The Hateful Eight Primer
Quentin Tarantino‘s upcoming western thriller THE HATEFUL EIGHT caused quite a ruckus even before it began filming – but that’s just making us anticipate it all the more. By now you probably know the basic premise of the story but in furious film geek fashion we’ve gone a bit further and delved into some of the various influences and connections the film contains, in the following article that is a follow up to a similar one we’ve done on Django Unchained.
THE RETURN OF MOVIE MAGIC
Quentin is a film enthusiast in every sense of the word and has been very outspoken about his disdain for the digital medium, especially non-celluloid theatrical projection which he humorously refers to as “like watching TV in public”. For years now he’s made it clear that if digital takes over the biz completely (which it seems to be), he’d quit making movies. As of now he maintains that after his 10th film (he’s on number 8 now) he plans to retire from film-making and turn his attention to other artistic endeavors. Of course with us being huge fans of his for over 20 years now, we hope he continues making movies until they have to put him in a pine box.
QT’s love and support of 35mm (a quickly dying format), along with fellow filmmakers like Paul Thomas Anderson and Christopher Nolan is why The Hateful Eight will be made for audiences to experience the rare 70mm GLORIOUS SUPER CINEMASCOPE WIDESCREEN experience. Quentin and his Academy Award winning Cinematographer Robert Richardson will shoot the film on gigantic cameras that amazingly haven’t been in use since the 60s when Stanley Kramer’s road race comedy It’s A Mad Mad Mad Mad World and the CINERAMA epic How The West Was Won were on the big screen. This will be QT’s personal testament to prove that celluloid still images that when projected at 24 frames per second and create the illusion of movement are, as QT stated, the heart of “movie magic”.
“If we do our jobs right by making this film a 70mm event, we will remind people why this is something you can’t see on television and how this is an experience you can’t have when you watch movies in your apartment, your man cave or your iPhone or iPad,” Tarantino said. “You’ll see 24 frames per second play out, all these wonderfully painted pictures create the illusion of movement. I’m hoping it’s going to stop the momentum of the digital stuff, and that people will hopefully go, ‘Man, that is going to the movies, and that is worth saving, and we need to see more of that.” – QT
OUTLAWS AND REBELS
Since the beginning of QT’s career he’s written about characters that function outside the law. In Reservoir Dogs they were professional thieves pulling a heist. In Pulp Fiction, they were underworld gangsters caught in various predicaments. Jackie Brown dealt with ex-cons and other shady folks. Kill Bill was set in a world of lethal international assassins. Inglourious Basterds pitted evil Nazis against a squad of vicious renegade American-Jewish soldiers and in Django Unchained bounty hunters and slave owners were the focus. Now in The Hateful Eight QT will center the spotlight on a group of mysterious gun-packing lawmen and ex-soldiers following the Civil War. In a trademark Tarantino twist, no-one in the movie really knows the motivations of the other. That will surely heighten the potboiler aspect of the story and keep audiences on the edge of their seats.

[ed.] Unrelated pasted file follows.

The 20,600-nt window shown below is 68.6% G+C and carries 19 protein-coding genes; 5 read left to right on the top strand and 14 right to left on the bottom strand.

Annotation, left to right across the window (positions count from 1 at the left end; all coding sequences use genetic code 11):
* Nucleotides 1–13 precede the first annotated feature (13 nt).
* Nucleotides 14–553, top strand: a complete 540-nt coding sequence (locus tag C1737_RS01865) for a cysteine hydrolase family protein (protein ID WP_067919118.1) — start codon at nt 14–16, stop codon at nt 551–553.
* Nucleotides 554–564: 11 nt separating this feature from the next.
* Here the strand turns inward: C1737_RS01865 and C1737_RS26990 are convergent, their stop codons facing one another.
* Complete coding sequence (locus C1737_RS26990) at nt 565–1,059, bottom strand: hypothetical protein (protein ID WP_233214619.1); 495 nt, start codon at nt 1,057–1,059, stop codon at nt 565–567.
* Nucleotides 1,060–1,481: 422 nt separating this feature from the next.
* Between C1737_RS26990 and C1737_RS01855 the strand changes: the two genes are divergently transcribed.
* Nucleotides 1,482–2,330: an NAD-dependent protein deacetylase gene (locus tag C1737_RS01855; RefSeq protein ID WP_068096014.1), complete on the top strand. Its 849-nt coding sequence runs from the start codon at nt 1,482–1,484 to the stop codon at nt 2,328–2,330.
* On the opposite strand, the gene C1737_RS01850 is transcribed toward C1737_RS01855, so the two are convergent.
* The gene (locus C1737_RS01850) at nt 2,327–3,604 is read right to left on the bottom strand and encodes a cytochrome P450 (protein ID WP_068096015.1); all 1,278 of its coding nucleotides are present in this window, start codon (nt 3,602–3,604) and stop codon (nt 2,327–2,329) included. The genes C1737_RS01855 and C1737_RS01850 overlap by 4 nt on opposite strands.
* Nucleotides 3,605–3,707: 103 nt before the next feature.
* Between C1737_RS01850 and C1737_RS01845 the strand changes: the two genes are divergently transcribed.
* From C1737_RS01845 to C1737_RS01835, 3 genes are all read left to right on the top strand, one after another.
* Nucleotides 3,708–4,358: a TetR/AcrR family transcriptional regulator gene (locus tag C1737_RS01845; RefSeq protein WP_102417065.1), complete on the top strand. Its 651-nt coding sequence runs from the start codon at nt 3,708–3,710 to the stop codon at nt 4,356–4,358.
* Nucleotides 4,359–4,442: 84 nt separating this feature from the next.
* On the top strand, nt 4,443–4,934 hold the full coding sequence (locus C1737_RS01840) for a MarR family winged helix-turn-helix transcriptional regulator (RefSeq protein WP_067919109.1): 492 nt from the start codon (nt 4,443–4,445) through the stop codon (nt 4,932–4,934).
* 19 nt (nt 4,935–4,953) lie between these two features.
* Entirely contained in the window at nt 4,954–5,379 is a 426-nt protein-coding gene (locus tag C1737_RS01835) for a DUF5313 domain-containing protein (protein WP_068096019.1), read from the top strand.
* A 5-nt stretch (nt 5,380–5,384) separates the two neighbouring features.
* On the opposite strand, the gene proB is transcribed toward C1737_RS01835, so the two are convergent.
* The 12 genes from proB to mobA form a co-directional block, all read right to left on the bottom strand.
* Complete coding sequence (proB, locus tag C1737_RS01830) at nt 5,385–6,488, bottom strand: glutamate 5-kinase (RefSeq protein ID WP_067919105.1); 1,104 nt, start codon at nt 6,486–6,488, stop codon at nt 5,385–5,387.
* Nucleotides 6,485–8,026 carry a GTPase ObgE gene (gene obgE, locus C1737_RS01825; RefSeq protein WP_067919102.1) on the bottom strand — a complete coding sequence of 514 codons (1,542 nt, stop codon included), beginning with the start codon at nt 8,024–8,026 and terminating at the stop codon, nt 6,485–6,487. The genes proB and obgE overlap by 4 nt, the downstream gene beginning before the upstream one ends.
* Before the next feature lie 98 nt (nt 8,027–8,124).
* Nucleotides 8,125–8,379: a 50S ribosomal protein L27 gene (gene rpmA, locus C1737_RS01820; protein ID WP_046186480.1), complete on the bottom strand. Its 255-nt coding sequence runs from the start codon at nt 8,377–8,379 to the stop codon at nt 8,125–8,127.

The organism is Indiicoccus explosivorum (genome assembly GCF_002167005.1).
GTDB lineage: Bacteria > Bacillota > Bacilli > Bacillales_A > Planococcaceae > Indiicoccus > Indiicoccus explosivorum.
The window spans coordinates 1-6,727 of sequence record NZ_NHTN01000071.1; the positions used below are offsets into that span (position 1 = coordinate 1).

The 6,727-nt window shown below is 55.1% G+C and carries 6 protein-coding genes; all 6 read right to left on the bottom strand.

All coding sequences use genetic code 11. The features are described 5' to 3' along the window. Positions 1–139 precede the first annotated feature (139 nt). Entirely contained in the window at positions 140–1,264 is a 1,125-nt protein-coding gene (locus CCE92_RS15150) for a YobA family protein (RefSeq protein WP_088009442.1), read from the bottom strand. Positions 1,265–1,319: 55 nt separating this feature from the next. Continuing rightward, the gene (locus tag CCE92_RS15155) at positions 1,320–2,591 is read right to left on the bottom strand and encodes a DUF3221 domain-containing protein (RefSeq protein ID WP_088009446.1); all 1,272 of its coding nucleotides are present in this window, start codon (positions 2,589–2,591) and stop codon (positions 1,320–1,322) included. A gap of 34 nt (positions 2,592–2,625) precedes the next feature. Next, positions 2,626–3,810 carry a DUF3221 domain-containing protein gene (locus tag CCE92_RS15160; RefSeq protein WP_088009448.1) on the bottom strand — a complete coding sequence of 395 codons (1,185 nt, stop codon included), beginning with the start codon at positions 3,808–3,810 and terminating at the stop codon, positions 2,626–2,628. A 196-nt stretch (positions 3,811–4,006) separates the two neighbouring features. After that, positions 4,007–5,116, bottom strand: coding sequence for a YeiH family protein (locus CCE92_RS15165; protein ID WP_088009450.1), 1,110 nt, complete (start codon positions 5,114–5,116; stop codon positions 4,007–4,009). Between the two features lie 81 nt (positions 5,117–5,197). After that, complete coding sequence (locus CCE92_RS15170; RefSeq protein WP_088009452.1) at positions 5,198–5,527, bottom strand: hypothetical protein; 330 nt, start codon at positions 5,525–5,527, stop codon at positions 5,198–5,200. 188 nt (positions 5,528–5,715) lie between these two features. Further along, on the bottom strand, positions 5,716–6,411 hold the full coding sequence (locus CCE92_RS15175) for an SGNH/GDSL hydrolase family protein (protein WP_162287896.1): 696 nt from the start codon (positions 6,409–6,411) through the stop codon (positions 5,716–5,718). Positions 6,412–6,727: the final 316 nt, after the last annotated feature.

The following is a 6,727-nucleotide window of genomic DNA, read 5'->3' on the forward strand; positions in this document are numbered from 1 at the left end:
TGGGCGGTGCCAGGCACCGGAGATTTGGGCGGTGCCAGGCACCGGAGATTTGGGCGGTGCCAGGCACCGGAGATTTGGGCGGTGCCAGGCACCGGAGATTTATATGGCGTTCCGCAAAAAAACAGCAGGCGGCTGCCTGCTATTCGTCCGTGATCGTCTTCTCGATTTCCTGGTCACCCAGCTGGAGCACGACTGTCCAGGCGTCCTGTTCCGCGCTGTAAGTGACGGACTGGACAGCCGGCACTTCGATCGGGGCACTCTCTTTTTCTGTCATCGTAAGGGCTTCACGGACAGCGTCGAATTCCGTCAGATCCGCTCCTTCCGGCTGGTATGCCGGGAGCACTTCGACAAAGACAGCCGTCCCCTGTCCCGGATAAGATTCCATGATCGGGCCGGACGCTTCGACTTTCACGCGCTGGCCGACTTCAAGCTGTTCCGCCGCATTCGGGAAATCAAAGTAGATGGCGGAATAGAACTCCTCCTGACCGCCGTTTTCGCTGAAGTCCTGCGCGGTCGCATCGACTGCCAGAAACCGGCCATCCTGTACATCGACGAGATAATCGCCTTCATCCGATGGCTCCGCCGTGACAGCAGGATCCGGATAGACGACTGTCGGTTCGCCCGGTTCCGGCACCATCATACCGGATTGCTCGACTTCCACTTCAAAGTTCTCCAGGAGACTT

Although it has been well documented, QT holds the famous Director John Ford in contempt due to things like his participation as an actor in the racist opus The Birth of A Nation, he has clear allusions in his script to Ford’s benchmark Western classic Stagecoach starring John Wayne. There’s even a nice secondary connection here since Hateful star Kurt Russell was imitating Wayne with his goofy reluctant hero Jack Burton in John Carpenter’s cult classic Big Trouble in Little China. Kurt also brought back his Burton/Wayne impression again in QT’s high octane slasher film Death Proof.
The Hateful Eight comes not only just out of QT’s love of the many western movies he’s seen but the TV shows in that genre he grew up on. QT has always been just as big a fan of TV as he is with film and is equally knowledgeable about them. In a recent interview he explained more in detail about the origins of the ideas behind his latest work: